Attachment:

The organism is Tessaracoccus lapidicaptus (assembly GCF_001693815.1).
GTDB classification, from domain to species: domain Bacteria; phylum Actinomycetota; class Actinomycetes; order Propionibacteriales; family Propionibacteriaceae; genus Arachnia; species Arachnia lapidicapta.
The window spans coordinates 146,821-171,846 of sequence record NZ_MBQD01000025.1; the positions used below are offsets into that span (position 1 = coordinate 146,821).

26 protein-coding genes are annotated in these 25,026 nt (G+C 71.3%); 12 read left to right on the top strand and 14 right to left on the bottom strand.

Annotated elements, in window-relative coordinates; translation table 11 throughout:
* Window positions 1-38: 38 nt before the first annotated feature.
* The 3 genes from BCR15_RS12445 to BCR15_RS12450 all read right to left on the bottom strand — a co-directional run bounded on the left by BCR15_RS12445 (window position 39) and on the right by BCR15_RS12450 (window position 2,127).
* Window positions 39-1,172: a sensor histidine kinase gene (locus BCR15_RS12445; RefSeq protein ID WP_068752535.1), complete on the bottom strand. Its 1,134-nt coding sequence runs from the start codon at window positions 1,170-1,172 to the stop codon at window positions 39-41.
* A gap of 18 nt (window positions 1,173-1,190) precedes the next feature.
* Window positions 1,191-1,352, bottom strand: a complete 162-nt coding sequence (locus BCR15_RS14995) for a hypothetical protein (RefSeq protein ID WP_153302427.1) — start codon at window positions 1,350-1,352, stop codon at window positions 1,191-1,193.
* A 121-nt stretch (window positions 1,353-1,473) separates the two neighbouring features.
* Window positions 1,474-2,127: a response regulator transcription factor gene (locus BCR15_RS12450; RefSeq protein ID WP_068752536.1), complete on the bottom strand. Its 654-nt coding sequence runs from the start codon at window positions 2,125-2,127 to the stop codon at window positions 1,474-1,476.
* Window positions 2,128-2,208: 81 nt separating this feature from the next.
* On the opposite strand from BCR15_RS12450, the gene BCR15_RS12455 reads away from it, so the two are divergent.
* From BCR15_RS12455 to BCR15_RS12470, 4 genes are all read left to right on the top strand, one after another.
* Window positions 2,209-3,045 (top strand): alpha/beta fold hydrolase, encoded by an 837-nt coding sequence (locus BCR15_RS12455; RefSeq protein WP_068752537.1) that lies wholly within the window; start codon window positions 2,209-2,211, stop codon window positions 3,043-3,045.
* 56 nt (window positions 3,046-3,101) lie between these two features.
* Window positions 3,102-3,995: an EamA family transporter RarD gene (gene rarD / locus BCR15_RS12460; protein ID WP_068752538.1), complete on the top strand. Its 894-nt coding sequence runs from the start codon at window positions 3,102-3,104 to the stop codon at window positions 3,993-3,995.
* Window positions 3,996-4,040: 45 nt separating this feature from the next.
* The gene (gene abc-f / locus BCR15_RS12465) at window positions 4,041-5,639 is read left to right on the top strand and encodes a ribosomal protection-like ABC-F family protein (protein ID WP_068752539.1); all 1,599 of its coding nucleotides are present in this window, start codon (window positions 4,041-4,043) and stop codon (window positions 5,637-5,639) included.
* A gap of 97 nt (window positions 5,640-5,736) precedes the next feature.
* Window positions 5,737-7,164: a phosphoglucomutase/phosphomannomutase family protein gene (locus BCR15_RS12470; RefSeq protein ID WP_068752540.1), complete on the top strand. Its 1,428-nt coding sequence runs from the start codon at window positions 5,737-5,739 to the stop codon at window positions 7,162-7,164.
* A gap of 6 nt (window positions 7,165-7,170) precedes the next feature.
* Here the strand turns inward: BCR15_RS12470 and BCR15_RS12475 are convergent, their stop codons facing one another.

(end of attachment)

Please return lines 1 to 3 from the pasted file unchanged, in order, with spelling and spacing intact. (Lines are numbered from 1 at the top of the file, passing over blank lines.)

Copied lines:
The organism is Tessaracoccus lapidicaptus (assembly GCF_001693815.1).
GTDB classification, from domain to species: domain Bacteria; phylum Actinomycetota; class Actinomycetes; order Propionibacteriales; family Propionibacteriaceae; genus Arachnia; species Arachnia lapidicapta.
The window spans coordinates 146,821-171,846 of sequence record NZ_MBQD01000025.1; the positions used below are offsets into that span (position 1 = coordinate 146,821).